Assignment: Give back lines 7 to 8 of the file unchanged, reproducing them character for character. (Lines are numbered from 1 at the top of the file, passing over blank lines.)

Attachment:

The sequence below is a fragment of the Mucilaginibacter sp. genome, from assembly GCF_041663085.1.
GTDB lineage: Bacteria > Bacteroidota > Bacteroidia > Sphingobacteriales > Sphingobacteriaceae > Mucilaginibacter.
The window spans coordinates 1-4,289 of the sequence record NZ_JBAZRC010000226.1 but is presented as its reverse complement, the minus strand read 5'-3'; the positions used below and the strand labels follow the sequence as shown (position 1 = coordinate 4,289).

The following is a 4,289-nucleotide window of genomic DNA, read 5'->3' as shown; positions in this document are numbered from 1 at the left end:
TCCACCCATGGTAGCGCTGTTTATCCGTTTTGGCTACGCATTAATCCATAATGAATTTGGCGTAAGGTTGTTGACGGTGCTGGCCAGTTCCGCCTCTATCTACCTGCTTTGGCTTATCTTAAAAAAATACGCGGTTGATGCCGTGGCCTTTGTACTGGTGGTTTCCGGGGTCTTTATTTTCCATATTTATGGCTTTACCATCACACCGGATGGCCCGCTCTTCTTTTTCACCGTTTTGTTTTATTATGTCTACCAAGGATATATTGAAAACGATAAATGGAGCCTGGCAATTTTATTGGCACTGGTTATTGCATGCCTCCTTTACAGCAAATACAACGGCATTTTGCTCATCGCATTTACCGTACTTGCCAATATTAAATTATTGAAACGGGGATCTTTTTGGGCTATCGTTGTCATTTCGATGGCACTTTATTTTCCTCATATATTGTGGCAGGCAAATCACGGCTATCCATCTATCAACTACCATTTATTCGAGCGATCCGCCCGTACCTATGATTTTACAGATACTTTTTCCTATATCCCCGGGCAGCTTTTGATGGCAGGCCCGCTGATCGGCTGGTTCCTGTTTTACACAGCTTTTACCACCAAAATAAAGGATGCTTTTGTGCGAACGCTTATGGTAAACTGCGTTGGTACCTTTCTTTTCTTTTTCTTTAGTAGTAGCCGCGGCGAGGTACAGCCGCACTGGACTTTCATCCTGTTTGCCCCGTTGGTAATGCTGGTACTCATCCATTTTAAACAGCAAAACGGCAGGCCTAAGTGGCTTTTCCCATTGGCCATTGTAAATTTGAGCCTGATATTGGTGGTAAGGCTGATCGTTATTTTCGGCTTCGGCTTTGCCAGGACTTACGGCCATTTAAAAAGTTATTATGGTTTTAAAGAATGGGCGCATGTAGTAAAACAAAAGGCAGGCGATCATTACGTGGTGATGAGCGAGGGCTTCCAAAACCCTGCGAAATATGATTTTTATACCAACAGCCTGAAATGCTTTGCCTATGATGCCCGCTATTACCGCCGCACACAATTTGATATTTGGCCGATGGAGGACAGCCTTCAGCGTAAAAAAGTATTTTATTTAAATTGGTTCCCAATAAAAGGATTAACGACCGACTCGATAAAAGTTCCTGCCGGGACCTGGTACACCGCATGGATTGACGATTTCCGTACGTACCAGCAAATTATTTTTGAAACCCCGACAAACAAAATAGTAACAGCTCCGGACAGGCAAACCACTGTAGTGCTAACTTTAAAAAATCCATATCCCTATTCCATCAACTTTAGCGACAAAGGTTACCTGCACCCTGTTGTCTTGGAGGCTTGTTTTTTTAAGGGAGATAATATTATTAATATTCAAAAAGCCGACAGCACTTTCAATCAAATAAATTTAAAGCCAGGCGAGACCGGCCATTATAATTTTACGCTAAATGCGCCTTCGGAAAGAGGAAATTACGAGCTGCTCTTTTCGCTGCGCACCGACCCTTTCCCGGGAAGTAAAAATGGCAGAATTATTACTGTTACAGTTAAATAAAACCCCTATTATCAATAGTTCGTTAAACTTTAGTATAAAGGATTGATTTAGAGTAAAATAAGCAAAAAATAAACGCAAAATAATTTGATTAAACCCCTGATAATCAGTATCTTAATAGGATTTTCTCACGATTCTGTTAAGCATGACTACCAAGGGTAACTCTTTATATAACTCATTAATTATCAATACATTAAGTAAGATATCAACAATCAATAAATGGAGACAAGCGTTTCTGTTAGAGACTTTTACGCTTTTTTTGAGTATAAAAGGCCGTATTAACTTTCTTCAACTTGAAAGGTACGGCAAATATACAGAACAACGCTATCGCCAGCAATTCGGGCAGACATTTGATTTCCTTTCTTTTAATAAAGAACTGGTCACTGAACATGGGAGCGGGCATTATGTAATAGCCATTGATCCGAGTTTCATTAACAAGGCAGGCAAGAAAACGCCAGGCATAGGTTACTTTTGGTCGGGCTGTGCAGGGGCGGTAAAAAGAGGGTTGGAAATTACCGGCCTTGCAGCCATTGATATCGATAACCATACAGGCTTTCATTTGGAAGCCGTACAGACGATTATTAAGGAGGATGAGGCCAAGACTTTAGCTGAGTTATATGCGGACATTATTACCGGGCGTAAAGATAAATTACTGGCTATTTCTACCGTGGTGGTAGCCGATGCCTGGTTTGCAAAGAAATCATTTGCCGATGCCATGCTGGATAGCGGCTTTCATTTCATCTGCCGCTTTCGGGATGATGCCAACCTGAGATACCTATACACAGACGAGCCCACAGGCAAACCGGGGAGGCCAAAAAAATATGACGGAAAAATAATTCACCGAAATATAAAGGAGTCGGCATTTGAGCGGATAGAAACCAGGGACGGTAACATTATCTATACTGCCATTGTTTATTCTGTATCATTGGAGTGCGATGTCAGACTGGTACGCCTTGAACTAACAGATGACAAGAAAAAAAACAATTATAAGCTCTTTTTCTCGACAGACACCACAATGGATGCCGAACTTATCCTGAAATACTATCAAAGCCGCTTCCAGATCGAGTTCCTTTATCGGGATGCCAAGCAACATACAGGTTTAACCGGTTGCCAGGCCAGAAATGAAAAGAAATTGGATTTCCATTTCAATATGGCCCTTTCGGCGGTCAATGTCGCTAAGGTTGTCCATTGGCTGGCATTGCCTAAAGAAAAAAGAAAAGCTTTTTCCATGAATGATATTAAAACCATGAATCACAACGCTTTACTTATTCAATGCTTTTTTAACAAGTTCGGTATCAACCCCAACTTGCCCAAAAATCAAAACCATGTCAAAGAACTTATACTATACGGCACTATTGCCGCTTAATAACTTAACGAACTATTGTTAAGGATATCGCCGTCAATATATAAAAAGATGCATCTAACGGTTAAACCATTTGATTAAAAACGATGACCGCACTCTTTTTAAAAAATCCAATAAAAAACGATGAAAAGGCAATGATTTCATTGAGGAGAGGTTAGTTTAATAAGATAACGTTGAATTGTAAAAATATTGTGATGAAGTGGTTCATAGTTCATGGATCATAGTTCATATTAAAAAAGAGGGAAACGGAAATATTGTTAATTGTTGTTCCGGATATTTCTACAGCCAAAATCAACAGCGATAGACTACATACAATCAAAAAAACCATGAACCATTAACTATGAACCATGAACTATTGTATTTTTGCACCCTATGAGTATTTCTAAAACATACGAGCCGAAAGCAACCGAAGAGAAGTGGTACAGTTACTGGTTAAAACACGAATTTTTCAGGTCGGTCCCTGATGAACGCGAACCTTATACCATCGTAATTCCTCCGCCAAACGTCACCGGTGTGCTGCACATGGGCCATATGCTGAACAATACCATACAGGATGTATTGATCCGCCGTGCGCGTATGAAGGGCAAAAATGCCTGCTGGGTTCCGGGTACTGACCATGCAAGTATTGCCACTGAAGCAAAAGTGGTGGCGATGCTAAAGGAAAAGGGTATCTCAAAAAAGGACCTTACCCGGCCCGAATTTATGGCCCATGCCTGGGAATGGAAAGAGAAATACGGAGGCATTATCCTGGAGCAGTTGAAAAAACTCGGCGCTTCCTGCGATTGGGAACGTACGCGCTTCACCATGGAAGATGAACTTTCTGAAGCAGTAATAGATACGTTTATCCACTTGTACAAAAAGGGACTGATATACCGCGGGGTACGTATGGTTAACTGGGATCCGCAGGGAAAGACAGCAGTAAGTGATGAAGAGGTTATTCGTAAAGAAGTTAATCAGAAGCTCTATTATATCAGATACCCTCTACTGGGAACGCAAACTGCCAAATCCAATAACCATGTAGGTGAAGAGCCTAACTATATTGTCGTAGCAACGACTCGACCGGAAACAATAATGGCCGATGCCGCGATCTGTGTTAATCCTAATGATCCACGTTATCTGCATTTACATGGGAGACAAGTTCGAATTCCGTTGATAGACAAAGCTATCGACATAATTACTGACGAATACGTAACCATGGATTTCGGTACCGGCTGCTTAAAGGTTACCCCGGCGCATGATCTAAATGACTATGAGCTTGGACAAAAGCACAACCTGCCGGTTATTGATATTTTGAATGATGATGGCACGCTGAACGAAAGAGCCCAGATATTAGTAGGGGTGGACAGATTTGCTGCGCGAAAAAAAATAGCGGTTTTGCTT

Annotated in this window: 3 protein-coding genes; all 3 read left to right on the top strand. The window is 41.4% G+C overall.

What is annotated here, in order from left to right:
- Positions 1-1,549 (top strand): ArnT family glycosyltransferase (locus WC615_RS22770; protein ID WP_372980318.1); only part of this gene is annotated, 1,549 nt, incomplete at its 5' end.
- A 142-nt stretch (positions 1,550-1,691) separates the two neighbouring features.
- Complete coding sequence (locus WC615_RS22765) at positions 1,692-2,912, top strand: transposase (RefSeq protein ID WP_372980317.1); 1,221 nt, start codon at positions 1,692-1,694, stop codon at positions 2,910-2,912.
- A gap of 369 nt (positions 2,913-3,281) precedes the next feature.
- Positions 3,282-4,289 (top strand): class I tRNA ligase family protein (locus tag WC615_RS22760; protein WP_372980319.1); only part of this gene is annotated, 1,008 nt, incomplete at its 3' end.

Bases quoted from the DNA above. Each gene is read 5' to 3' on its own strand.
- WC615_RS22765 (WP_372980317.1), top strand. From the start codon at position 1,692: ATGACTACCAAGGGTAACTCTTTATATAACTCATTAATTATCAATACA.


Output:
What is annotated here, in order from left to right:
- Positions 1-1,549 (top strand): ArnT family glycosyltransferase (locus WC615_RS22770; protein ID WP_372980318.1); only part of this gene is annotated, 1,549 nt, incomplete at its 5' end.